Cupertino never felt like home.
It took me approximately 18 hours to realize that. The air was unfamiliar and stale, too cold and sharp for my body, which was used to the fervent nature of tropical heat. For the 10 years I lived in Singapore, America had always been some kind of dream land for me — the land of cheap clothes, celebrities and cold winters — and I was finally living the dream, right?
I stepped foot into Monta Vista in my hot pink tights, a dark green Old Navy jacket and a big, fat smile, even though you could see all my crooked teeth. Colorful and so full of life. But soon, reality hit — life wasn’t supposed to be colorful.
Life wasn’t what I thought it would be at all. It was characterized by monotony, loneliness and a prolonged sense of longing without ever belonging. Monta Vista has this unique power of changing the lives of anyone who walks through its gates. You never return the same way. Everyone carried the same resentment and grudge but it was almost impossible to break the mould that blanketed everyone’s personalities. Every day was colored by the same kind of conversations — sleep, stress, social deprivation. There was nothing else to talk about, really. I learned that life was actually about numbers and equations and scores and success.
Monta Vista begged and begged and I gave and gave until I woke up in the mornings with blue fingers and toes, a pounding migraine, blurry vision and an accelerated heartbeat. I caught myself slipping further down and down, and after a point, I just let myself fall. I was at my pediatrician’s office nearly every month, but she just repeated that everything I was experiencing were normal side effects of stress. It didn’t feel normal though; I was a stranger in my own skin.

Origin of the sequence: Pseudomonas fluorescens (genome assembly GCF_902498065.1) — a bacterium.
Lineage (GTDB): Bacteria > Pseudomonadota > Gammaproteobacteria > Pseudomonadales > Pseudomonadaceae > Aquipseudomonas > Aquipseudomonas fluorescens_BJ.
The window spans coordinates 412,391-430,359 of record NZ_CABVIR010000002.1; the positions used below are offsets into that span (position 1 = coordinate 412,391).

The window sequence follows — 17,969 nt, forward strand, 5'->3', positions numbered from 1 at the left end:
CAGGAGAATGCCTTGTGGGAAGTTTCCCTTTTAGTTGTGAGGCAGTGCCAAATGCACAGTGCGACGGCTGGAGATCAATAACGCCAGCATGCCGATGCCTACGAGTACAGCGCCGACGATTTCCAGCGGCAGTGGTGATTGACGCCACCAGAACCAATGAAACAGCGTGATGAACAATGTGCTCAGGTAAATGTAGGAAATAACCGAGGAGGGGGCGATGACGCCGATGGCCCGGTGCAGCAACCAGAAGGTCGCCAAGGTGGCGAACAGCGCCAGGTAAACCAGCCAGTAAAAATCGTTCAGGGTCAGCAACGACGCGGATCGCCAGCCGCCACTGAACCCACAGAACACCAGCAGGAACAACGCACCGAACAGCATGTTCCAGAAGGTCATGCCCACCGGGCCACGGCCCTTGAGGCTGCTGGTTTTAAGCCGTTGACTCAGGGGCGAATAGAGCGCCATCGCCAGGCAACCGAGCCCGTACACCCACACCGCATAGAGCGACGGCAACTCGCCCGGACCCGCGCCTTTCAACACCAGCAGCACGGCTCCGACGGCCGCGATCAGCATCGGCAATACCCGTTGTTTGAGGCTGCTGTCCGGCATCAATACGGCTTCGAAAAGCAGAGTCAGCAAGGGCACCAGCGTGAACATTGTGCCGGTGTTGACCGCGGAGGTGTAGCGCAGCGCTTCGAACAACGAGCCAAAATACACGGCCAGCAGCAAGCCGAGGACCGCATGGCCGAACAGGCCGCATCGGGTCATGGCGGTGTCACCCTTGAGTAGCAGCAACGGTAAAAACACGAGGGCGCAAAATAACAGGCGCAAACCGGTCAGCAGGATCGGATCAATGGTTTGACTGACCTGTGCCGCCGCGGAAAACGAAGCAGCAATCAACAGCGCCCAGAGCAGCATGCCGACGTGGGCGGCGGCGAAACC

There was too much being asked of me, too many expectations and questions, and I simply couldn’t satisfy anyone or anything. Everyone kept telling me that failure was normal but I was conditioned to think otherwise. It was a struggle to accept my own triumphs and respect myself when I had achieved practically nothing compared to everyone else. The whole world was on my shoulders and every breath was suffocating, painful and too much.
The nights were the worst. I would go to sleep praying to not be awakened by a migraine or permanent blindness. It was always eerily quiet, too quiet to fall asleep; the air heavy with what-ifs and silent wishes. I was only accompanied by the howling winds, my noisy thoughts and the pitter patter of my irregular heartbeats.
But there was also something so beautiful about Cupertino and the way it made every moment seem like it mattered. Every test, every mistake, every migraine, every football game, every late night drive, every laugh, every smile. Everything felt oversaturated and heightened with emotion, but there is something to be admired about that.
There were no thunderstorms with crackling lightning and on the best days you could look up and see the stars waving back with twinkling eyes. There were flowers everywhere — in my backyard, in my neighbors’ front yards, on the way to school, in the ditches, on the field. They were beautiful, fragile and so colorful. They made me pause and stare, every single time, and just for a second, I let them take over me, because how are there pink roses growing by my bedroom window sill when the occupant herself feels withered and decayed?
Every day I have to remind myself to be positive, to look on the bright side because wallowing in my ocean of self pity and lack of confidence brought me nowhere. I learned to ground myself and find reasons to believe in and stay. And now that I can finally leave, and no longer feel tethered to this piece of land, I can’t help but feel a sense of emptiness within myself, because so many pieces of myself are scattered in the streets, classrooms and fields.
Cupertino never felt like home, and even though there is so much to hate, there is so much to love and remember.